By keeping a record of the 12 training sessions and the actual conflicts experienced by Dieter, Susanne intended to show that it is possible with very few hours of Blitzdefence training to considerably reduce the danger of working on the street in a position such as Dieter's.
The advantage of Blitzdefence is that it concerns itself in detail with what happens before a fight: body language, non-verbal communication between the antagonists, the influence of one's own ego, the spectators and the friends of those involved. This leads to a much better understanding and timely recognition of potentially violent situations, and therefore to more opportunities for deescalation and avoidance. Many conflicts can be defused by a calm and self-assured, but not aggressive manner, though this self-assurance is only possible if one feels fairly safe, i.e. one must be fairly confident of being able to control the situation even in the event of a physical attack. One of the most important aspects is correct positioning versus a potential attacker. The Blitzdefence book shows very clearly how one can safely bridge the distance within which the potential attacker can kick or punch without him realising what is actually happening. Naturally verbal distraction is also very important, as an auxiliary police officer cannot simply go straight into action with WT's universal solution. As shown by one of the examples it is possible to control a potential attacker without him noticing by positioning oneself to his left or right and keeping the arms in the appropriate position, or at least he will realise that he can no longer attack in the way he planned. This subliminal realisation alone helps to defuse a potentially violent situation, for who would launch an attack if he knows he has already lost (unless he is strongly influenced by drugs or adrenalin, in which case it is useless to try to placate him. But that is no longer Dieter Heusel's area of activity).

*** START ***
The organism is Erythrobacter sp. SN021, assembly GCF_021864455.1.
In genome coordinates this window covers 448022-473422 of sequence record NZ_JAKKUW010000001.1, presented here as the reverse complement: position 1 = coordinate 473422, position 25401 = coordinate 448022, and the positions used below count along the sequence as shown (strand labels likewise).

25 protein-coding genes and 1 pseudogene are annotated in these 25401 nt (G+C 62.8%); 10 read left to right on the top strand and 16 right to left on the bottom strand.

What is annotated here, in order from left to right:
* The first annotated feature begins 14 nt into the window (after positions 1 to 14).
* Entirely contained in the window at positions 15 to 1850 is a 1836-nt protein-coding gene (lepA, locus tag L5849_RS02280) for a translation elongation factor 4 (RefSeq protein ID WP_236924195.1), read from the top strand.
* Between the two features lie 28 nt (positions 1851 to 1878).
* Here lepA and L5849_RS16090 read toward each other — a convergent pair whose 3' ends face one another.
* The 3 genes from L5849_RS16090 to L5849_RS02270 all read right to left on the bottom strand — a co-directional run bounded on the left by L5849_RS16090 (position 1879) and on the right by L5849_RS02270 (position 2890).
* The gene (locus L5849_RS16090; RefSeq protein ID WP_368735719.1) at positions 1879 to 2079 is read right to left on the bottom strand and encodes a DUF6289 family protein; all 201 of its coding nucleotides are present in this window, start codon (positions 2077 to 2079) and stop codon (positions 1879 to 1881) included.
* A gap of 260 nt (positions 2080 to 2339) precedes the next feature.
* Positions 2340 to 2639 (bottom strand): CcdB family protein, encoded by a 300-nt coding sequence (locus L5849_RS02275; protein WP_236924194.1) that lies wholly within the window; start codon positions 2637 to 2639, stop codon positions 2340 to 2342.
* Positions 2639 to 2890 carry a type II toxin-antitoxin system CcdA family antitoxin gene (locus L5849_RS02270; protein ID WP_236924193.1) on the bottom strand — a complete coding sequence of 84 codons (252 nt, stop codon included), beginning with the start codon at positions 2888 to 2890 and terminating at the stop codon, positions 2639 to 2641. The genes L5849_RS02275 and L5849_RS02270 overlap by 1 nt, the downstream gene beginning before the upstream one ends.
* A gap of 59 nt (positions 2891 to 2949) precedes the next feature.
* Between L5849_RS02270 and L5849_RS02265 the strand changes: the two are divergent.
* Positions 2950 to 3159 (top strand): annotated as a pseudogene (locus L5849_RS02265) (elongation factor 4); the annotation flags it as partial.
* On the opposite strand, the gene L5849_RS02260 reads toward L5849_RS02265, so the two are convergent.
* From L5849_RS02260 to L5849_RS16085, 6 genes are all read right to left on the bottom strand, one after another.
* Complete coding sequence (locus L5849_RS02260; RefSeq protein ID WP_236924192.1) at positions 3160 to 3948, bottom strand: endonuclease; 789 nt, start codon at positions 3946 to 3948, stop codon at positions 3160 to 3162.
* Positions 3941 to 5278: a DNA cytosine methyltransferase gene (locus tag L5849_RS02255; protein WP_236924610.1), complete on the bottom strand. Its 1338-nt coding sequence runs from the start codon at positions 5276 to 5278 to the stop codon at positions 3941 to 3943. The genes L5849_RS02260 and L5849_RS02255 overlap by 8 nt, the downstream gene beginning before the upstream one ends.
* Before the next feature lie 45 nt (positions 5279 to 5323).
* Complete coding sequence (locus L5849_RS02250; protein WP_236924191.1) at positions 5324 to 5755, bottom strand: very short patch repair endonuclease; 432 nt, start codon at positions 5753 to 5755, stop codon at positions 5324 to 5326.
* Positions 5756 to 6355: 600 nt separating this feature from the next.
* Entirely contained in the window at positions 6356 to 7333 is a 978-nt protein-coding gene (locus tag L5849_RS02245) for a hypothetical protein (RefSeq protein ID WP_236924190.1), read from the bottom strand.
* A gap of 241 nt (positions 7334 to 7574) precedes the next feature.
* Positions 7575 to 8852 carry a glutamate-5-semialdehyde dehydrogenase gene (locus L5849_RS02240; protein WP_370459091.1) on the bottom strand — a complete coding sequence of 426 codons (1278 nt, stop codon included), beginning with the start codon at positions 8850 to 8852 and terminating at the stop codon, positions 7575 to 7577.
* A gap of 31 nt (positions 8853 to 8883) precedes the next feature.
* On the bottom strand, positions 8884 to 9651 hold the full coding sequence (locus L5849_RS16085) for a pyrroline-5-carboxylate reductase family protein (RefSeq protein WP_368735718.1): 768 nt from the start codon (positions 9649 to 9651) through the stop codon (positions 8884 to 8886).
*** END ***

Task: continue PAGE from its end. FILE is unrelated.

Another great advantage of Blitzdefence is that it requires only very few techniques. If the basic position is correct one can always put the attacker out of action with a punch to the head or kidneys, or very easily apply a control and restraint method. The falling step technique is an outstanding way to gain the necessary power for this, even if one is not very big and strong. If somebody already has some measure of basic self-defence knowledge he/she can quickly be trained to proceed with much greater assurance in a potentially violent situation. It was a great advantage in the case of Dieter Heusel that he had trained up to the 4th SG level in WT, though this was more than six years previously. Naturally the person concerned must also be willing to rethink, accept the new ideas, simply try them out and of course be willing to strike uncompromisingly and without delay in a serious incident.